Atheism cannot spread as long as atheists, like us, just keep on persuading each other. We need to engage with and persuade the religious. To do that, we need to get their attention.
In the past, before mass entertainment religious ceremonies were the greatest, most spectacular entertainment, with (in the West) death by fire—auto-de-fe, witch-burning and crusades—probably the highest crowd generators. Second bests have been church music, church architecture and all types of church ceremonies and religious festivals. Going to confessions had been a great way of pressure relief—very similar to gossiping.
So what we need to do is to design attention getting and holding devices. Once armed with such we have to come out of our convenience bubble and create provocative (not aggressive) discussion groups among the religious. We should use this site as a brainstorming forum for creative start-upping such efforts and reporting successes and failures and seeking peer advice.
What's the difference between a religionist and an old computer ?
With an old computer you only need to punch the information in once.
i completely disagree. you're suggesting we prosthelytize which is probably my least favorite part of religion. i believe that people will come to atheism on their own, as they should. furthermore, i don't need everyone to become an atheist. i certainly hope more people drop their religion, but with all the information that's out there curious or skeptical people will find it on their own without the help of atheist preachers.
I agree. We don't need to 'engage with and persuade' fraudsters and idiots who spend their lives with their heads up their own arses. I'm not advocating a Stalinist solution to the problem. I'm just saying religious people should be relegated to the fringes of society where they are less likely to be a problem.
I also agree with you Matthew. Atheism is not a religion, and as such it has no business being 'spread'. In fact, one of the biggest reasons I came to the conclusion of atheism is the observation that, for most who continue to maintain strong religious beliefs, they need to be constantly convinced to do so. Any such effort by atheists would play into the currently false assertion by theists that atheism is just another religion.
Given the historical evidence of the demise of most religions, it is only a matter of time before the Abrahamic faiths of today become obsolete. We just need to be patient and let reason and logic work its magic both memetically and genetically.
Erosion - a great term. Chip away at the insanity and inconsistencies. At xmas I pointed out to a catholic friend of mine that the only reason we were eating pork and drinking wine, was as a result of the accident of birth. Different parents and you are howling at a different moon! Hopefully it gets him thinking a little bit. That's about all you can do and hopefully done with humour so it is isn't antagonistic.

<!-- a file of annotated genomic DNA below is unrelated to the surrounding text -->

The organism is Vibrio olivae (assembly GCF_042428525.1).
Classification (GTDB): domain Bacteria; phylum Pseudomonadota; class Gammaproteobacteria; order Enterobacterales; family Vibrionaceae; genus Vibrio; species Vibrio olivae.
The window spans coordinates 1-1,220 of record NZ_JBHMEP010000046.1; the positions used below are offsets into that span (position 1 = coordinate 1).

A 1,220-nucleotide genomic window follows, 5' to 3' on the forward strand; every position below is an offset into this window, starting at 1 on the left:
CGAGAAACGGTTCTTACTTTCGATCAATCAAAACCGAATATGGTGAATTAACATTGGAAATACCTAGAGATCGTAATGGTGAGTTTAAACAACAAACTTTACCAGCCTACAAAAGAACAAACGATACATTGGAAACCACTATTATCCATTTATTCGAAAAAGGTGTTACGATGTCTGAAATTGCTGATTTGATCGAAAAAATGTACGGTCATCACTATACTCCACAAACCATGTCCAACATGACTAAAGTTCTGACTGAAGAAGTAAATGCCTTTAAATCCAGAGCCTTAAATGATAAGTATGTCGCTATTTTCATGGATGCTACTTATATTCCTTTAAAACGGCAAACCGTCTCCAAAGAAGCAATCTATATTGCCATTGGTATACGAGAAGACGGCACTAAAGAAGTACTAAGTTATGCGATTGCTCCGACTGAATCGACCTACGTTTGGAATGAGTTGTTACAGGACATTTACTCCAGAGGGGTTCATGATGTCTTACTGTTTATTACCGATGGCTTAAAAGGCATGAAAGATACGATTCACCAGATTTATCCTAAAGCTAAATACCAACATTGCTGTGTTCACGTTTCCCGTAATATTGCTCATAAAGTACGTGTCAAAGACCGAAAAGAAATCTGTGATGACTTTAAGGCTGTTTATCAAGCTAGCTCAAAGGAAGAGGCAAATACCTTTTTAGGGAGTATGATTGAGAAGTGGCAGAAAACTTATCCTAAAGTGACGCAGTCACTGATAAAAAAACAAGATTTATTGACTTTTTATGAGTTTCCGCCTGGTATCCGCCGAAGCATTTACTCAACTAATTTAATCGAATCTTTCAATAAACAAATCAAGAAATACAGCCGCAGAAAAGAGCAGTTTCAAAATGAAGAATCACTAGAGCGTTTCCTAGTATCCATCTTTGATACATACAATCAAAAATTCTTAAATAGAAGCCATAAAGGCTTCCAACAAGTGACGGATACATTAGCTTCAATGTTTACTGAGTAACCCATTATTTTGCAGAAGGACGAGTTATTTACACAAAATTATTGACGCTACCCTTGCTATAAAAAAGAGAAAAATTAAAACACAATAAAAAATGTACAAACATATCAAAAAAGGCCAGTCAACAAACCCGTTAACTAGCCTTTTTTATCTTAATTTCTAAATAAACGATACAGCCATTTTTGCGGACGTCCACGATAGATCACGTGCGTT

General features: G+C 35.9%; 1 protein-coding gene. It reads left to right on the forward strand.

Yes, talk to them softly, no more
Daniel, some of what you're suggesting is being done. American Atheists, Freedom from Religion Foundation, and Americans United have been using billboard ads, full page newspaper ads and musical events to get attention. Also, their lawsuits to get religious symbols et cetera off public property get attention -- and hostile emails. FFRF and AU, and maybe AA, have local chapters and activists doing things too.
For info visit their websites, which you can get by googling their names. They all have dues-paying members too.
My guess is that at atheist websites you'll find few activists.
I concur, Tom. Unless you are an active member of one of these groups and have the advantage of living in a more open minded part of the nation, most of us I would guess are just trying to live without too much friction. Of course, even if I could, I wouldn't make spreading atheism one of my main goals lest I become nothing more than a proselytizer myself, making me no better than the evangelicals. Instead, we should be teaching people how to think critically and evaluate every aspect of their lives, religion included.
Sure, there are more important things in life than missionary work. However, "do you believe in god? and if so, would you tell me why?" is a good conversation piece with friends and, I found even with strangers on a train. However, I would never, ever, try to force the issue.
Daniel, I wouldn't ask "do you believe in god?" That implies that there is a "god" to believe in. I would ask "why do you believe there is such a thing as a 'god'?"
Absolutely Booklover! Good point. In fact I have a friend who has a great line. He says" "I do not adhere to the theory of God".
I would even go one step further than your friend, since the idea of God is more of a hypothesis than a theory. And a failed one at that!